Posts tagged ‘Perspective’

December 14, 2011

Your Rod and Staff Comfort Me

Over the past few months, we’ve heard a lot of tough news in our circles. Friends have lost a mother, a grandmother, a grandfather, and just yesterday we learned that friends of friends lost their two-year-old son. He went to sleep Sunday night and didn’t wake up Monday morning. What grief, what pain.

 

As we remember these families in our rosary each evening, I am struck by how fleeting life can be, how quickly it can end. Since Jacob was born, this sort of news, and the idea of our family without John or Jacob—or me—can frighten me so much I am almost paralyzed. We need to make the most of every moment. Should I have been cross with Jacob when he didn’t listen earlier? Should I have spent the afternoon working and only occasionally reading to or playing with him?  Was it really more important that dinner was made than that I gave Jacob an extra eight million hugs?

 

But living lodged in fear that way means not living at all. Jacob needs to be disciplined, because we have the hope of his living a long and happy life. I need to do my work, because I have been blessed with a fruitful business and it is my responsibility to help it to grow. And let’s be honest, we need to eat.

 

When I think of someone ill or passing, I can’t help but think of the moment that person was born and the moments that person’s children were born, if they were a parent, too. How little we can think of the end of life when it is so new, and rightfully so, of course. But when you have the perspective to look back on a whole life like that—wow. It brings you to your knees.

 

In considering this and reflecting on what the season of Advent means during a walk around the park yesterday, I could only think of how much more I need to live the joy in my life. Being mired in the fear of what could happen, what someday will happen, means not being truly grateful for what is before me, in my home, in my arms, in my heart.

 

To make that more tangible for me, the other side of the coin is making itself known in our prayer intentions as well. Our list of families who are expecting children is approaching the status of litany.  And while this is no comfort for those who have lost loved ones recently, there is a very important breed of hope embedded in there.

 

A couple of lines from a hymn have stuck with me this Advent: “How silent all rebellion! / How loud the angels’ praise!” In the end, there is God and there is love, and all the rest will pass away, so I’d better praise what is worth being praised every chance I get.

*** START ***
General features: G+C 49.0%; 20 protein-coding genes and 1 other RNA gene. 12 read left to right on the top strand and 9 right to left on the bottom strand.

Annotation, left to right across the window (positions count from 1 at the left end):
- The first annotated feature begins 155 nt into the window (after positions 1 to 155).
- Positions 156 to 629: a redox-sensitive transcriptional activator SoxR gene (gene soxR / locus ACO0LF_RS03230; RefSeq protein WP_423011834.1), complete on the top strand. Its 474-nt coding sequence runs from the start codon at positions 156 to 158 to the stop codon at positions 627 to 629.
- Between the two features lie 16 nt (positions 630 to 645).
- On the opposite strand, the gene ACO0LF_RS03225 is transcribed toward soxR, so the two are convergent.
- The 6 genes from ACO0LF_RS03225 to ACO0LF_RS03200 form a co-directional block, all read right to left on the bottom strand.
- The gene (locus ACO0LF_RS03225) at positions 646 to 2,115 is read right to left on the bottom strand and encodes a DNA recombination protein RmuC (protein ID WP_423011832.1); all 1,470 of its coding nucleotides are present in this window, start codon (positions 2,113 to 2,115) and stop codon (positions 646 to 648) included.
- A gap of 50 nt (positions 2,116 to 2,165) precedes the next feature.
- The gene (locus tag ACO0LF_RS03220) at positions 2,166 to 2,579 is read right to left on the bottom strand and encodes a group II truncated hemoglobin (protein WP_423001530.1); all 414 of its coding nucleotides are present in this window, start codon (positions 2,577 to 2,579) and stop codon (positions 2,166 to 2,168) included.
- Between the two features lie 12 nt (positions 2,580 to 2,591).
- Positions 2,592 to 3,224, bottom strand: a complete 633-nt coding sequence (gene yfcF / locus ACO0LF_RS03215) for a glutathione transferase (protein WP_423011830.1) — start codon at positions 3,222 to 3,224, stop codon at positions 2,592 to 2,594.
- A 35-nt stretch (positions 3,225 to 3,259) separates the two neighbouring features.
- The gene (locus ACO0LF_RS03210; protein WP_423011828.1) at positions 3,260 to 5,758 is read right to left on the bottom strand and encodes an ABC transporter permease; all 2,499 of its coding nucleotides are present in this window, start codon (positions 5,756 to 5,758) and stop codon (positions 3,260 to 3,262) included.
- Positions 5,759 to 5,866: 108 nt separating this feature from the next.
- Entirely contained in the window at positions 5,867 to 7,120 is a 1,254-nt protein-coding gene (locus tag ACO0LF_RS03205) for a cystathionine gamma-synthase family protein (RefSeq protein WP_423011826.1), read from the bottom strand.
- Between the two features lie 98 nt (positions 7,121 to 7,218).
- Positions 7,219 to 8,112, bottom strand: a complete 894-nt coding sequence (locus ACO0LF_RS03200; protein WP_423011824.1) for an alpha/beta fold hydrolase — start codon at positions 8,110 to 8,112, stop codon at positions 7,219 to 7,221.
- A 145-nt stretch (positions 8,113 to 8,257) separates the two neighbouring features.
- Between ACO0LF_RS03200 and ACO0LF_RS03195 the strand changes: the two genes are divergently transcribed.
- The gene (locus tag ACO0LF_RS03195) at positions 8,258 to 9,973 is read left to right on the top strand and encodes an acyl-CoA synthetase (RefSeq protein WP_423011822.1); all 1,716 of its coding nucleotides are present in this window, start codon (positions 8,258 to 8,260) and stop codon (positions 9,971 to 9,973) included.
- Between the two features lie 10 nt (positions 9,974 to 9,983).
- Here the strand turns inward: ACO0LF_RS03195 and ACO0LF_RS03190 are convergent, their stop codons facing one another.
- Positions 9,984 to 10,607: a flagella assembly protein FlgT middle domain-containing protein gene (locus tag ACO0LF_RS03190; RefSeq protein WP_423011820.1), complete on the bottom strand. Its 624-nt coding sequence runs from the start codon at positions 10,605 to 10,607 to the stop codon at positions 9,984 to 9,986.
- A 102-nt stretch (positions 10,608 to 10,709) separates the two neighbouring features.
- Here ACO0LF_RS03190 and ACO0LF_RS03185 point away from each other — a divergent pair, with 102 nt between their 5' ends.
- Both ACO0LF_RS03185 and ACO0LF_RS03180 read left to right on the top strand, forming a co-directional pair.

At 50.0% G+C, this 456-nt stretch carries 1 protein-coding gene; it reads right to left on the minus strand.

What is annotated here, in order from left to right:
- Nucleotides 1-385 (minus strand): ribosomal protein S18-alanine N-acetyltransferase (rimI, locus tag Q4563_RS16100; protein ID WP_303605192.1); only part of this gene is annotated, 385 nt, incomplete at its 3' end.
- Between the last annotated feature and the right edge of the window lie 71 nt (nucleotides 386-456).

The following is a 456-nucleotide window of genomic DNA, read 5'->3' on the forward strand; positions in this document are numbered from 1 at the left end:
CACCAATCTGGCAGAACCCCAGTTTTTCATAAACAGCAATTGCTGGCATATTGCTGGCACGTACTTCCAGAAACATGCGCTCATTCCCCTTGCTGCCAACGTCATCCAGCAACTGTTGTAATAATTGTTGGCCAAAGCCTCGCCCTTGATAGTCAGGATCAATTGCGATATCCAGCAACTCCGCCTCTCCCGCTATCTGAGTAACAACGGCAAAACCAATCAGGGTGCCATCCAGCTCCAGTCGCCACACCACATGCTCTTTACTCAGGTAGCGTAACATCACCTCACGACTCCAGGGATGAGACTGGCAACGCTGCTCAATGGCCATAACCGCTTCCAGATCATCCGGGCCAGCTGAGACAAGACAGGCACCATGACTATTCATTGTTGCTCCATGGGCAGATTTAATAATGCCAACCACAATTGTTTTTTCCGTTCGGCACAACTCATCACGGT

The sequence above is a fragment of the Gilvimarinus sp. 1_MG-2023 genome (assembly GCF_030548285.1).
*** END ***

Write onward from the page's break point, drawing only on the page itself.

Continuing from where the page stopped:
If you’re interested in helping out the family who lost their little boy, here’s a link to a fundraising effort through the end of the year: http://www.giveforward.com/charliesway

Advertisements
December 8, 2011

Dear Jacob XVI

Dear Jacob,

 

Little by little you are figuring out your world. Sometimes it gets you in trouble. Most of your tantrums are precipitated by your trying to do something I do and landing yourself in a situation in which it’s likely that a) you’ll get hurt or b) you’ll break something. In those times, I try to see that you are only trying to figure it all out. Sometimes you are simply testing your limits, but even that is a natural part of growing up. And you really are growing up.

 

I admit I slacked off a little bit on the discipline the past few weeks, because I was having trouble figuring out what was making you lose your mind, and eventually I just wanted to avoid the tantrums. But since I’ve put my sheriff’s badge back on, you’ve responded very well to the boundaries I’ve set, so I think I dodged that messing-the-child-up bullet, which is good for everyone.

 

Now I see that when you do have tantrums—unless you’re really tired—they are with good reason. For the most part, you seem like a person who is able to laugh at himself, and I think that is a very good thing. You are still a pretty easygoing little guy, and the other day your dad and I kept saying to each other, “He’s such a good boy. . . . He’s just such a good boy.”